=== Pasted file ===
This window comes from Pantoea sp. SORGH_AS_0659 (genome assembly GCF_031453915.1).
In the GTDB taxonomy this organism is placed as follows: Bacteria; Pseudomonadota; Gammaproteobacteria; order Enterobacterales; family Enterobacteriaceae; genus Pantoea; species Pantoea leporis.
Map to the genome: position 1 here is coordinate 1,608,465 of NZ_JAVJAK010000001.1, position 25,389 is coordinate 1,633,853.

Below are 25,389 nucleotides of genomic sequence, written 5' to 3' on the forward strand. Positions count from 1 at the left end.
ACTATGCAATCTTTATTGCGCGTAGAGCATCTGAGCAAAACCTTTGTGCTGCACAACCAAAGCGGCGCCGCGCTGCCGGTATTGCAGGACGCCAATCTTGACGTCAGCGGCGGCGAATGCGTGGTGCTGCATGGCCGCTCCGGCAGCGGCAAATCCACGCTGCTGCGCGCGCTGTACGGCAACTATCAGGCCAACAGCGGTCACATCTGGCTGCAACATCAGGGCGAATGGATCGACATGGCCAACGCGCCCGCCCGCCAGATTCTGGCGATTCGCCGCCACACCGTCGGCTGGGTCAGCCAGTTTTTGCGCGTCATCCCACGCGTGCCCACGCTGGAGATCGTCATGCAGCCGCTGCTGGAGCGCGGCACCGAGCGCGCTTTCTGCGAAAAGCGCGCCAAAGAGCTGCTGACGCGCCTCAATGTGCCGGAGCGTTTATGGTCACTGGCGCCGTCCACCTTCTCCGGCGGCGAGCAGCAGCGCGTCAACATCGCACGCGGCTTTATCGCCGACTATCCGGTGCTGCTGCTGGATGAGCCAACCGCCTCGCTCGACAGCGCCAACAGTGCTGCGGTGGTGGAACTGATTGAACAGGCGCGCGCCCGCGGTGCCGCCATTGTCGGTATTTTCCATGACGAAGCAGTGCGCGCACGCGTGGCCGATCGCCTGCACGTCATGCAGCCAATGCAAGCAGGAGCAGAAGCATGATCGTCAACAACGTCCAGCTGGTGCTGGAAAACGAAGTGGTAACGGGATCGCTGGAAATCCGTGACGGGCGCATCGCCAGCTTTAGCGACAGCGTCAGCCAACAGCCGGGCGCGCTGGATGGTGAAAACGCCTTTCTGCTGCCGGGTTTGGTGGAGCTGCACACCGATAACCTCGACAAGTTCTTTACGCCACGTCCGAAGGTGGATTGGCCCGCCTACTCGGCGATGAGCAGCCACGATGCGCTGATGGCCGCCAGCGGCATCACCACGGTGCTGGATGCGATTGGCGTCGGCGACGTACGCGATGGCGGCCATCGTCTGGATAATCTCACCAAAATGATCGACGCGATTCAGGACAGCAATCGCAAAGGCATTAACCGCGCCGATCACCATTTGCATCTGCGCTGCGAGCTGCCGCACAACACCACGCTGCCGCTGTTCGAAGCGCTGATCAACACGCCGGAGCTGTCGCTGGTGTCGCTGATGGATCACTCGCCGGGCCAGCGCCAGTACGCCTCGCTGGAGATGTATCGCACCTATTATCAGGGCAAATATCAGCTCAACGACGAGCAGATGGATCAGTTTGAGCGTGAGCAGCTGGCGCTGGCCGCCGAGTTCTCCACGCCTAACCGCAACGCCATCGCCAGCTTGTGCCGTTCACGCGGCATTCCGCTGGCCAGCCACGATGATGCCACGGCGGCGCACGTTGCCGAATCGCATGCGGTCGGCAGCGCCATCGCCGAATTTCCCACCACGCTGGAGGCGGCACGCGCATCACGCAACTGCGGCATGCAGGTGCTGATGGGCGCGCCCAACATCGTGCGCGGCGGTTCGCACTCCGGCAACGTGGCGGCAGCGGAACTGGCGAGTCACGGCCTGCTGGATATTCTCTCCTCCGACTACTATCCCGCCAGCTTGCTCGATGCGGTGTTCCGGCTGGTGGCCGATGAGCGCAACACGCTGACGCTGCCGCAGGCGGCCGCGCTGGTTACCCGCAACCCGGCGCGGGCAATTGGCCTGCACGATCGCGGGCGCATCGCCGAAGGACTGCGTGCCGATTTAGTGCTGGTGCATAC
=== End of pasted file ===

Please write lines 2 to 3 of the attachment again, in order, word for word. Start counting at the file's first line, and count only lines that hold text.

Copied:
In the GTDB taxonomy this organism is placed as follows: Bacteria; Pseudomonadota; Gammaproteobacteria; order Enterobacterales; family Enterobacteriaceae; genus Pantoea; species Pantoea leporis.
Map to the genome: position 1 here is coordinate 1,608,465 of NZ_JAVJAK010000001.1, position 25,389 is coordinate 1,633,853.